This Week's Film Reviews (Oct 11, 2013)

11 Oct 2013

CAPTAIN PHILLIPS  is the big film opening this week.   Other openings include the Canadian comedy THE RIGHT KIND OF WRONG and the comedy action MACHETE KILLS.


TIFF Cinematheque in Toronto begins a series of film by Claire Denis beginning with her latest film LES SALAUDS (BASTARDS)



BASTARDS (LES SALAUDS) (France 2013) ****

Directed by Claire Denis


French auteur Clair Denis has been known for her shocking and intense films.  A story of revenge would therefore be the ideal vehicle for her.  BASTARDS deals with a merchant seaman’s return to Paris to avenge the wrongdoing on his family.

Marco (a very intense Vincent Lindon) rents an apartment and has an affair with a sleazy financer’s mistress (Chiara Mastroianni).  The financer has bankrupted his sister and caused the husband to commit suicide.  The daughter is used by the financer as a call-girl.  Denis utilizes all he sleaze to the full with lots of graphic nudity including bold shots of the vagina.

Denis also loves to film during the night and cinematographer Agnes Godard has created some  stunning night shots.

Linden is just excellent as the tormented soul.  Denis has also assembled quite the list of new young actors including her regular Gregoire Colin and Lola Creton from LE PERE DES MES ENFANTS and UNAMOUR DE JEUNEUSE.

But the film has a few loose ends that are unexplained.  How did Marco know where to find his daughter-in-law and how did the financer find out that Marco was sleeping with his wife?  It also takes a while to figure who is who in eth film as it is difficult at times to distinguish among the characters during the night shoot.

Still, this is one of Denis better films – a mix between fiction and reality. And very dark!



In-person director intro and Q&A —
Friday, October 18 at 6:30pm 


Directed by Paul Greengrass


CAPTAIN PHILLIPS is the story of a hijacking by Somali pirates and the aftermath.  But this is not the first film about Somali pirates to hit the screen recently.  Last year saw the documentary STOLEN SEAS and a few months back the Norwegian thriller A HIJACKING.  All 3 films  are different in their own  good way, highlighting different viewpoints.  CAPTAIN PHILLIPS, which the film makes clear right at the beginning that it is based on a true story is the most Hollywood action type of the three, but that does not mean that the film does not get certain messages through at the same time.

Based on the book ‘A Captain's Duty: Somali Pirates, Navy SEALs, and Dangerous Days at Sea’, by Richard Phillips himself with Stephan Talty, the story is seen from the point of view of the Captain, obviously a very organized man, as established by director Greengrass at the start of the film when he has conversation with his wife (Catherine Keener) about his family.  The same can be observed as he boards his ship, seen as endless mechanical compartments and takes control.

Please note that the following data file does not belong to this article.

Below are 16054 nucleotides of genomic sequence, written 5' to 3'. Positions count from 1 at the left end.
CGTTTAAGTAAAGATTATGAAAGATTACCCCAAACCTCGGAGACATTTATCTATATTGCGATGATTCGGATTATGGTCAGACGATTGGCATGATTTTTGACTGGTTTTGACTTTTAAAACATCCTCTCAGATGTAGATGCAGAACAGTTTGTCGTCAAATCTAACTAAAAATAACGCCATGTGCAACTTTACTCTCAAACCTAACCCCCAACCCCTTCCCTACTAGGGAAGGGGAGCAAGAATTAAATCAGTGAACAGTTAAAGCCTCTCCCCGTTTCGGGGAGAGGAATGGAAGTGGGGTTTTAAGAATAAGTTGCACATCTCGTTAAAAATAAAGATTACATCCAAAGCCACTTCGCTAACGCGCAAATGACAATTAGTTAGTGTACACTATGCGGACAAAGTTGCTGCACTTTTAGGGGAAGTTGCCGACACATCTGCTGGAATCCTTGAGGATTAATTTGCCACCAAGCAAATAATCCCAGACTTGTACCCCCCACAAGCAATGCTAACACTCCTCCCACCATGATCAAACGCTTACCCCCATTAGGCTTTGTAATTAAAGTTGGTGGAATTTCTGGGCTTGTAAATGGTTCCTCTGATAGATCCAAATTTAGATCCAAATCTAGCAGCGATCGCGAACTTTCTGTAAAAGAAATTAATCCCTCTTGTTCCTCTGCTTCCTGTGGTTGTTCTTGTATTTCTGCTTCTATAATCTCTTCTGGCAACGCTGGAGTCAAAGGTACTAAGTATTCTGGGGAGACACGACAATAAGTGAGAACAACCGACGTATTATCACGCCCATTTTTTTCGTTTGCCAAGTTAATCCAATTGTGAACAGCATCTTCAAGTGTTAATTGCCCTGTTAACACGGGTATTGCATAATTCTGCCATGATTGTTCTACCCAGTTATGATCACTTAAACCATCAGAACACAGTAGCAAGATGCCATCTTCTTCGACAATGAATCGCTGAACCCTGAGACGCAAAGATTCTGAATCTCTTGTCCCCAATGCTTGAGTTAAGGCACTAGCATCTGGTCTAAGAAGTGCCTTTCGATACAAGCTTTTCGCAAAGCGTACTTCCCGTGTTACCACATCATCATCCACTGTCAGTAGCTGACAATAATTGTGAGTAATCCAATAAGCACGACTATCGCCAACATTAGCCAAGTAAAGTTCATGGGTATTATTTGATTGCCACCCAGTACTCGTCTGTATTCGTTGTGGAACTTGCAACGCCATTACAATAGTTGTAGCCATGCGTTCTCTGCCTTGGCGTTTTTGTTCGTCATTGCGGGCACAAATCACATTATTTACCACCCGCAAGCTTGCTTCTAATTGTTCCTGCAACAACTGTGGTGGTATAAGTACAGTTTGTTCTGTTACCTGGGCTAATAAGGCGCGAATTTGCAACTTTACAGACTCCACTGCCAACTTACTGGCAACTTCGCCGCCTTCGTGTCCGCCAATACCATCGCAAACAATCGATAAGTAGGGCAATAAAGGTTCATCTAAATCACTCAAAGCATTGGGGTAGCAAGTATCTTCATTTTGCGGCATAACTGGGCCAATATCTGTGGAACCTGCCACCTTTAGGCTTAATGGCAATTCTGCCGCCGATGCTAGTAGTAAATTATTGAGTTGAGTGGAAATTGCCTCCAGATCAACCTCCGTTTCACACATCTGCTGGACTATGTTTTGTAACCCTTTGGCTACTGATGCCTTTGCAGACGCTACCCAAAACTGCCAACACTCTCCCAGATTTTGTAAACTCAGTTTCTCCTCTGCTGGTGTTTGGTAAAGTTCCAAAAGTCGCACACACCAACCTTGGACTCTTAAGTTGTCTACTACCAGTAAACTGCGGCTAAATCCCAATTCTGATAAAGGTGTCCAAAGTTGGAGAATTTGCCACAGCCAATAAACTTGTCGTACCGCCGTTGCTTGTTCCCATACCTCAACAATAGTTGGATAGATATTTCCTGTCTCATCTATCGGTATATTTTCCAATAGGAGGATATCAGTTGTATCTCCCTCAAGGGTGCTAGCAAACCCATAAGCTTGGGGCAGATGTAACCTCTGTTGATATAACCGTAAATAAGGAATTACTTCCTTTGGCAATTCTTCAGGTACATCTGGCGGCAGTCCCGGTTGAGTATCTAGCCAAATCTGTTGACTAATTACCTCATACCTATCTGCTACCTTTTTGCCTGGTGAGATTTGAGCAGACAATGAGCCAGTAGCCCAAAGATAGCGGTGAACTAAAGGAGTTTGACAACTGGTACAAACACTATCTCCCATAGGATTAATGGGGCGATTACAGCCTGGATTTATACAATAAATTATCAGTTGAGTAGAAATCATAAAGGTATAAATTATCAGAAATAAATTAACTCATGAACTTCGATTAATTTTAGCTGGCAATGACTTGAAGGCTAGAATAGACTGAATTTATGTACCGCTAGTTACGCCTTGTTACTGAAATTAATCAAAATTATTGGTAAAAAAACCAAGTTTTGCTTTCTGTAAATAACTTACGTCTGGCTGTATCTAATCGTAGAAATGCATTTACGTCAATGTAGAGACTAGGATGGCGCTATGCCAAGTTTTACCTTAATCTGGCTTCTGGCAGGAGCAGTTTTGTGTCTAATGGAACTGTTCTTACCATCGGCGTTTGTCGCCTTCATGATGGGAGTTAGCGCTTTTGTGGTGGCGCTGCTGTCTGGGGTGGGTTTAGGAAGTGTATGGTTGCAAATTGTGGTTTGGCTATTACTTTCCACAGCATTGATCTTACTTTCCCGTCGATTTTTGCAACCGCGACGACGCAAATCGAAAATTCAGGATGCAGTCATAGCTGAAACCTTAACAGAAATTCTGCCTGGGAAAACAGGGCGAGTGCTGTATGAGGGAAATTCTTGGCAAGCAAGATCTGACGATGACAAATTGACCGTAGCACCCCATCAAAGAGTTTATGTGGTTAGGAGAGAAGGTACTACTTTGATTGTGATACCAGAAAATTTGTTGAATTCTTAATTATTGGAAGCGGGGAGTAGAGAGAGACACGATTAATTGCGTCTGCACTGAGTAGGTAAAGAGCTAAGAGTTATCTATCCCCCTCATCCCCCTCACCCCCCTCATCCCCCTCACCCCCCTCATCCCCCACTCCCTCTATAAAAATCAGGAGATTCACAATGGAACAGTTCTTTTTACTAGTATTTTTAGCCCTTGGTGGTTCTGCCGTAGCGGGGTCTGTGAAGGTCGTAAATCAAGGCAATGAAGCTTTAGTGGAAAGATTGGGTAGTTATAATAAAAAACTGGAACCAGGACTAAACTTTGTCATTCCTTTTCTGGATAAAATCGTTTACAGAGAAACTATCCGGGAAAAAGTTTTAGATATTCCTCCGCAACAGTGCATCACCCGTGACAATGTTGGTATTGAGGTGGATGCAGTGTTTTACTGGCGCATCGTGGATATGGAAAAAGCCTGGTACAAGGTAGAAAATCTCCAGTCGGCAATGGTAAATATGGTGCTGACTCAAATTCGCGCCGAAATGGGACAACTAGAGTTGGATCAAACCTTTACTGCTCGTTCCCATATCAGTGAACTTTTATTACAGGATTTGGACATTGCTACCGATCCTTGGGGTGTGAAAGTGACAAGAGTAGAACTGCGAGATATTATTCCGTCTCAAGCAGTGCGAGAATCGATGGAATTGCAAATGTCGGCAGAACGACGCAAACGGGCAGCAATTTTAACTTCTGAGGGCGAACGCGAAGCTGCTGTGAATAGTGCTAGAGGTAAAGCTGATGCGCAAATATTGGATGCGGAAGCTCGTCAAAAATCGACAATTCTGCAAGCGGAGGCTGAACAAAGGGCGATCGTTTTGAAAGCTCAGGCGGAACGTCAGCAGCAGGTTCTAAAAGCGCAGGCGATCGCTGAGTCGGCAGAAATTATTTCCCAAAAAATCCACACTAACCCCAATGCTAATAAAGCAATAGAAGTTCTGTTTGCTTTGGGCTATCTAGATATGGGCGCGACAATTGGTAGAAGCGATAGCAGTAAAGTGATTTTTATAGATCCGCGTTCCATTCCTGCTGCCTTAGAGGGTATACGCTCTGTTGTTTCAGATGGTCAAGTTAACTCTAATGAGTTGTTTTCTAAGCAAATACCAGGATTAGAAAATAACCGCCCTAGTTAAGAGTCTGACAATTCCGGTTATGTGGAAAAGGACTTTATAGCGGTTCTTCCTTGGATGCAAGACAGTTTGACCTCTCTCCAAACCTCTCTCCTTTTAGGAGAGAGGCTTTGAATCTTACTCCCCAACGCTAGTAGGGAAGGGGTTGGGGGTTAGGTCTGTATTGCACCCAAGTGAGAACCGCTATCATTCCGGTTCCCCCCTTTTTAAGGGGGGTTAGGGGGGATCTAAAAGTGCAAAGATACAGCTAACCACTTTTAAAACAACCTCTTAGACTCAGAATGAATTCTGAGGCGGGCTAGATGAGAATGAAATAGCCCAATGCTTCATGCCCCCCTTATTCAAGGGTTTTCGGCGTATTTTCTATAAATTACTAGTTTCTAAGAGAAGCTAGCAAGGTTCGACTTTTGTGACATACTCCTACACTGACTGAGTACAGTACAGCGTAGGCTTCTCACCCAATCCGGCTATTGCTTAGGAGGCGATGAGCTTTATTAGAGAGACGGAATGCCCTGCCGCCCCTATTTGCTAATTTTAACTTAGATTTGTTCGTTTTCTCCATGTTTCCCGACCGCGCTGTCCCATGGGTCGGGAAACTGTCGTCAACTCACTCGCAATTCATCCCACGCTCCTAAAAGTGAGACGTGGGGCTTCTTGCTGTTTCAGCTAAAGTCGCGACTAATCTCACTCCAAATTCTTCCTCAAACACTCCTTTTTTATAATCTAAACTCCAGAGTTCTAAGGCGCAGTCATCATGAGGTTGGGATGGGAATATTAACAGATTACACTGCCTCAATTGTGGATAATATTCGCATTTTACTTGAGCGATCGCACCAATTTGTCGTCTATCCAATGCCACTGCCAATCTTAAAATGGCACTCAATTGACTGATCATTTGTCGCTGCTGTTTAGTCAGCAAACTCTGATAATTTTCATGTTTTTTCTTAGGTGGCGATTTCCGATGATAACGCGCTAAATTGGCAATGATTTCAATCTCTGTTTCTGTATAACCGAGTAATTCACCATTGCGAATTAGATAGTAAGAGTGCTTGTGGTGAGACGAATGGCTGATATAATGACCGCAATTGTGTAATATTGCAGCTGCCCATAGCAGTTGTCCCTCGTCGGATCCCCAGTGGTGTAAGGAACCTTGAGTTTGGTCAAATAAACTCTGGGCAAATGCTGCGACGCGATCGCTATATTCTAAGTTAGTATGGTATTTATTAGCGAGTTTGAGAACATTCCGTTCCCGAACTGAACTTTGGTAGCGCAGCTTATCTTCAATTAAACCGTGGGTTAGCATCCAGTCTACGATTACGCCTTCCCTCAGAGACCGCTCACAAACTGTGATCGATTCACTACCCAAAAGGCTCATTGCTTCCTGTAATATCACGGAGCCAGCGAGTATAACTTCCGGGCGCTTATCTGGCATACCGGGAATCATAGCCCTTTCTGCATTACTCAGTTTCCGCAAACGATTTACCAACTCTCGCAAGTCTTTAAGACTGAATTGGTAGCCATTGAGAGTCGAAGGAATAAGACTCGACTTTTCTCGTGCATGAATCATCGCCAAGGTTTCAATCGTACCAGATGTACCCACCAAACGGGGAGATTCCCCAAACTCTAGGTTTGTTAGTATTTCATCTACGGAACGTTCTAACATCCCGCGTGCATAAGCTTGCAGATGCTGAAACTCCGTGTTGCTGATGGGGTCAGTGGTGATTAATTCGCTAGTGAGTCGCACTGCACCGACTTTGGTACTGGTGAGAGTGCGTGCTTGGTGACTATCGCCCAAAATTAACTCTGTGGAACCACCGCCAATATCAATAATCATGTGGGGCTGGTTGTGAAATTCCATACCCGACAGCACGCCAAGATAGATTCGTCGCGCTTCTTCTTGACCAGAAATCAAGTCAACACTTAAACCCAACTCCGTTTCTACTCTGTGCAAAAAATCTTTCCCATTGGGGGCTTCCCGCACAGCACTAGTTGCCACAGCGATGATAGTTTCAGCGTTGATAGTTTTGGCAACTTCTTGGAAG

Running at over 2 hours, CAPTAIN PHILLIPS achieves capturing the audience’s attention for the most part, though one could complain that the end result is predictable, never mind that it be true.  But the first half of the film is more exciting than the second half especially with the segments involving the ship trying to outrun the pirates.  The boarding  of the pirates on the ship is also nail-biting exciting, which is no match for the rescue of the ship by the Navy SEALs during the second half.  Understandably, Greengrass resorts to drama, particularly the conflict between captain Phillips and his Somalia counterpart, Muse (Barkhad Abdi) and he emotional toil on each.

But credit should also be accredited to the master camera work (often handheld) by precious Ken Loach collaborator Barry Ackroyd for his exciting images, camera angles and shots and viewpoints.

Two time Oscar winner Tom Hanks  has the title role of the able Commanding Officer of the Maersk Alabama cargo ship.  Though the script by Billy Ray displays Captain Phillips as a courageous and selfless  leader, the audience is at least spared from a gun tooting type Hollywood hero.  His heroics are quiet, calculated and smart.  The only complaints that there is just too much Tom Hanks, especially the moaning and the crying, in the final reel, in the segment where he is medically examined by a medic.  The actress playing the medic must be complemented as she embodies so perfect the stereotype of a police or medical officer that  it is hard to stifle sniggle.

Ultimately, it takes a Hollywood blockbuster like CAPTAIN PHILLIPS to bring audiences awareness to the global economic problem resulting in Somalian piracy.  STOEL SEAS, the best source for the look at the problem and A HIJACKING hardly brought in the numbers needed.  His film should do the trick while providing exciting entertainment at the same time.